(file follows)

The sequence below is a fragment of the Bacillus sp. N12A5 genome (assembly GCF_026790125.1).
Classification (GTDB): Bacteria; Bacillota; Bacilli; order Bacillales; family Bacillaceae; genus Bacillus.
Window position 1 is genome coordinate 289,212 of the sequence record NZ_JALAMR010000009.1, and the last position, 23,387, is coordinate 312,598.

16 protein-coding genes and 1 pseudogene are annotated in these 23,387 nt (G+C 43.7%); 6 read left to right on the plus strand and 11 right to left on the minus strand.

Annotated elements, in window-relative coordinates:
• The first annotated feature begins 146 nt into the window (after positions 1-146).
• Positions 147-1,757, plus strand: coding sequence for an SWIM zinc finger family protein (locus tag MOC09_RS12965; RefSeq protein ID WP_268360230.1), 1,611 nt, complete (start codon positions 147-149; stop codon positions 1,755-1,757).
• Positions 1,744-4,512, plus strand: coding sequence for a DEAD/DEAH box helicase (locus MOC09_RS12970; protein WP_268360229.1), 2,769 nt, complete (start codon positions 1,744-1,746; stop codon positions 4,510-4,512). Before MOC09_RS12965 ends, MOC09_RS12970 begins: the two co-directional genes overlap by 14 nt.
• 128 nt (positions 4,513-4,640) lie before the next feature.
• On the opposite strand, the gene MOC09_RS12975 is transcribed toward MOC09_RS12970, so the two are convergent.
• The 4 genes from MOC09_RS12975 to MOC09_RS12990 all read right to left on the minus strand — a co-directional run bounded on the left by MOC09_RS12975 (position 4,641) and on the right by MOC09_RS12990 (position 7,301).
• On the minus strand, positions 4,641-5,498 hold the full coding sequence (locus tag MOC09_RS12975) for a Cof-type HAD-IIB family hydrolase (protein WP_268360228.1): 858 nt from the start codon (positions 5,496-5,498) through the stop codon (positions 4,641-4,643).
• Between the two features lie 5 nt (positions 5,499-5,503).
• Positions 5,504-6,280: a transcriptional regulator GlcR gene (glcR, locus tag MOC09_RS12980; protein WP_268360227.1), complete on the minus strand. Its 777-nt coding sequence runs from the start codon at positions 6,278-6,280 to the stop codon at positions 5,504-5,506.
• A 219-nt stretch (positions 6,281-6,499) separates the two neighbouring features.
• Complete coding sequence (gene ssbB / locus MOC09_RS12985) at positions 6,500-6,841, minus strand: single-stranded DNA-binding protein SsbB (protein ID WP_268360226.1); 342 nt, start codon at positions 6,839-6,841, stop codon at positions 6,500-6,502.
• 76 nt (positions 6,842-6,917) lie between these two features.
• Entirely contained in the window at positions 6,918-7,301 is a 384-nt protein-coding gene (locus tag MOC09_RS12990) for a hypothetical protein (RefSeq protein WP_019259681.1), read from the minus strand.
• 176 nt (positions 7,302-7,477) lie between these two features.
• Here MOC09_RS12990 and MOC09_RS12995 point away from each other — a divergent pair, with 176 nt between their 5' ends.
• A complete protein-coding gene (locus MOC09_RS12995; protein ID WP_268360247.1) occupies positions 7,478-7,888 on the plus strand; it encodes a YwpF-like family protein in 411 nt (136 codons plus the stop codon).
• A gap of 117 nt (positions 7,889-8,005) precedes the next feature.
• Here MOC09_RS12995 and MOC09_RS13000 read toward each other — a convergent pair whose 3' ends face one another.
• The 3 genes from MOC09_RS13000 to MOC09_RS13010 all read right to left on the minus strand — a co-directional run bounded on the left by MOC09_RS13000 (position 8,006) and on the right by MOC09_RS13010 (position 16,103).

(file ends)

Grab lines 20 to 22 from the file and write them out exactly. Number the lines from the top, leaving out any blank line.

• Here MOC09_RS12990 and MOC09_RS12995 point away from each other — a divergent pair, with 176 nt between their 5' ends.
• A complete protein-coding gene (locus MOC09_RS12995; protein ID WP_268360247.1) occupies positions 7,478-7,888 on the plus strand; it encodes a YwpF-like family protein in 411 nt (136 codons plus the stop codon).
• A gap of 117 nt (positions 7,889-8,005) precedes the next feature.